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Thursday, June 1, 2017

Casualty actress launches film project for Parkinson's play Kinetics

June 1, 2017   BY

Sue Wylie seeks funding for film based on her play Kinetics

Sue Wylie and Steve Rollins in the play Kinetics
Actress Sue Wylie is launching a project to create a film based on her play about the life-changing disease she developed six years ago.
Sue, who used to teach drama in Dorchester, was diagnosed with early onset Parkinson’s at the age of 50 and turned her experiences into a play, Kinetics, which premiered last year.
Now she is building on the success of its tour of the south west by creating a film as a teaching resource to health professionals.
Sue said: “The diagnosis came as a big shock. I thought it was something only old people got and I had just turned 50.
“I found it difficult to tell people and realised how little was known about this chronic condition.”
She combined her experience with another real-life story based on a student she knew whose outlet from his problems was parkour, also known as free running - with the main characters coping with their desire to move.
Kinetics enjoyed support from Dorchester Arts and, following performances in the town’s Corn Exchange, went on to gain Arts Council funding for a tour last autumn.
Sue said: “We got letters and emails saying it should be seen by a wider audience and that’s when I thought about a film. It has a lot of potential as a resource for professionals as well and so I am launching a Kickstarter campaign to raise the money for it.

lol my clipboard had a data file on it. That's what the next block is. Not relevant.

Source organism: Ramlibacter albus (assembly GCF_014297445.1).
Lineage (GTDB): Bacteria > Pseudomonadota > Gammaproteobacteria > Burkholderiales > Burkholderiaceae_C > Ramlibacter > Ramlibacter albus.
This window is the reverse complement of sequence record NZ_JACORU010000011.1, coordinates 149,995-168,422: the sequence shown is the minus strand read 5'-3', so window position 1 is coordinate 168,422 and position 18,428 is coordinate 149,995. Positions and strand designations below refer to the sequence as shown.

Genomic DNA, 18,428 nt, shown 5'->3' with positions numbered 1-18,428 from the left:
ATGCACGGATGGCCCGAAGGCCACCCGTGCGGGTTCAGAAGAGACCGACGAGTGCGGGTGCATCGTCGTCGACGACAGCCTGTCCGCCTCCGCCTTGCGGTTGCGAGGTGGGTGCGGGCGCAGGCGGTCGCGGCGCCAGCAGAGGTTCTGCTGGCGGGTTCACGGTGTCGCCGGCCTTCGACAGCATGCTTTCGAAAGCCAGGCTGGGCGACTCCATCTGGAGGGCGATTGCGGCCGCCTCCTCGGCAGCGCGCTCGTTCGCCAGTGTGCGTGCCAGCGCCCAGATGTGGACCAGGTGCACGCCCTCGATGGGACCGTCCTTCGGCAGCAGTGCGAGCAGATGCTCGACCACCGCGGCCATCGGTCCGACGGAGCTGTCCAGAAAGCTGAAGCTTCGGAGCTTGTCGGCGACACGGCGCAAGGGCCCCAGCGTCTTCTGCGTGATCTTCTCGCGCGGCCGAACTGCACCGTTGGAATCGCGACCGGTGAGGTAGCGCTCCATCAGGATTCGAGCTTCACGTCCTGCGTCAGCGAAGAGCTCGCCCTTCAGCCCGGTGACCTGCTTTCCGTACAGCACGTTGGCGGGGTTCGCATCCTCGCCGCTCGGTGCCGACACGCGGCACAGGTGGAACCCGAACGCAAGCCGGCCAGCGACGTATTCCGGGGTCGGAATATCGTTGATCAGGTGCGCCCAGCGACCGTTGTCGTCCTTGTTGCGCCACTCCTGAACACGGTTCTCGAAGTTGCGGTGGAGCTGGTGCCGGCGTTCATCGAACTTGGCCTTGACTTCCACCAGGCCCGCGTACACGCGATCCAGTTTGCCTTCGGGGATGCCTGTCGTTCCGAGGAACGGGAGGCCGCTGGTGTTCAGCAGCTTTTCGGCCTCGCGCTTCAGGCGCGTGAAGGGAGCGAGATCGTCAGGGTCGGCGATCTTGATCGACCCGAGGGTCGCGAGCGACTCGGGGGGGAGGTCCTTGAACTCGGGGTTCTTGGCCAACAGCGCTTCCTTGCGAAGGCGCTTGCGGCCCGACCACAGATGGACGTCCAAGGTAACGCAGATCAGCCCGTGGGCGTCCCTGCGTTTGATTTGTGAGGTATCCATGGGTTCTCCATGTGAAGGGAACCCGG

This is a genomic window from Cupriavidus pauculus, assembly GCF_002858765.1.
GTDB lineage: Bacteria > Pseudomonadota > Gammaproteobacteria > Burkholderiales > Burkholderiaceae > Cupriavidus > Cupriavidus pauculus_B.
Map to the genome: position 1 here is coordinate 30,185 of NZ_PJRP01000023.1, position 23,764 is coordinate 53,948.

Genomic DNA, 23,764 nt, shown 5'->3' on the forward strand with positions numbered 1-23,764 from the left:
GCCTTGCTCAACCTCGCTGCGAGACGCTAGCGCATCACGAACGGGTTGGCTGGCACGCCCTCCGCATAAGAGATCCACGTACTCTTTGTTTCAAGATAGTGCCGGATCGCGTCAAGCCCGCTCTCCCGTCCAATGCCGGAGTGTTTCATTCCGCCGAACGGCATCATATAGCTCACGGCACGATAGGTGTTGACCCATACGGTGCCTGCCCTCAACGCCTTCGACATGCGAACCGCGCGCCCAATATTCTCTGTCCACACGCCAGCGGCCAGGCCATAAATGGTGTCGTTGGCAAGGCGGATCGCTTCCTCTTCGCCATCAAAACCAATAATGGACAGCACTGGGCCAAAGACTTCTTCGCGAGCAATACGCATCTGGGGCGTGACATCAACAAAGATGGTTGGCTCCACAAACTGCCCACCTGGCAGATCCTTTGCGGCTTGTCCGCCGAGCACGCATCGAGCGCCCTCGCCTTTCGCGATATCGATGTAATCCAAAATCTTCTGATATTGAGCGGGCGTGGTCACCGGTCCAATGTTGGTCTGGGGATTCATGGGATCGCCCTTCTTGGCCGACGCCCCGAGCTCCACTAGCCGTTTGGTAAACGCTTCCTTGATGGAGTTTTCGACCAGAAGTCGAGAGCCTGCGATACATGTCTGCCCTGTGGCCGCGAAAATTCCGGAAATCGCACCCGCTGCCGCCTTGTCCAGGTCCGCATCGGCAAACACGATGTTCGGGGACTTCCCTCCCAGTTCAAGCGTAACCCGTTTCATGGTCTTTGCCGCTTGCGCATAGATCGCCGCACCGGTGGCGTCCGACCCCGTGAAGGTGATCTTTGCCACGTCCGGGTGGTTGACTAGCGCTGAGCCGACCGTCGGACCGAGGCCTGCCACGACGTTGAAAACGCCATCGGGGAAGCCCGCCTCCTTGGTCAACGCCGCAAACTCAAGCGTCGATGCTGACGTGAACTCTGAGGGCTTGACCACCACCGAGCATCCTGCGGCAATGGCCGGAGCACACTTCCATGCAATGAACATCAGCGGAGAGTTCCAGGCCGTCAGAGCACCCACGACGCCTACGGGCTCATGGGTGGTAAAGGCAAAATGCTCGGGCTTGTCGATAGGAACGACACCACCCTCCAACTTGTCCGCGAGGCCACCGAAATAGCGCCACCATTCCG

“We’re all ready to go and in the first few days we’ve already got £3,300 but we need about £30,000.”
A registered charity, DT2 Productions, has been set up to advance education about Parkinson’s with the film as an innovative resource.
The project has a production team lined up including director Tom Martin and they aim to complete filming in a week in August in Bristol.
Sue’s career under her Equity name of Sue Broomfield includes stage, radio and television work including Casualty and The Bill.
But she has eased that workload now to focus on Kinetics and to cope with the disease that often leaves her tired.
She said: “I feel frustrated about this condition because I can’t do things at the pace I want to. I find the enforced slowing down a challenge.”
Sue, who used to teach drama at the Thomas Hardye School in Dorchester as well as in Taunton, is also planning other projects related to Kinetics including a radio workshop with Bournemouth University students.
Donations can be made online at or by sending a cheque made payable to DT2 Productions to Sue at Wylye Croft, Martinstown, Dorchester, DT2 9JL. Or call 01305 889085 to find out more.
Mark Tattersall, Dorchester Arts artistic director, said: “We are hugely proud and really hope that the film comes off as it would be wonderful for Kinetics to play a role in changing attitudes towards Parkinson’s on an even wider scale than we managed with the recent tour.”

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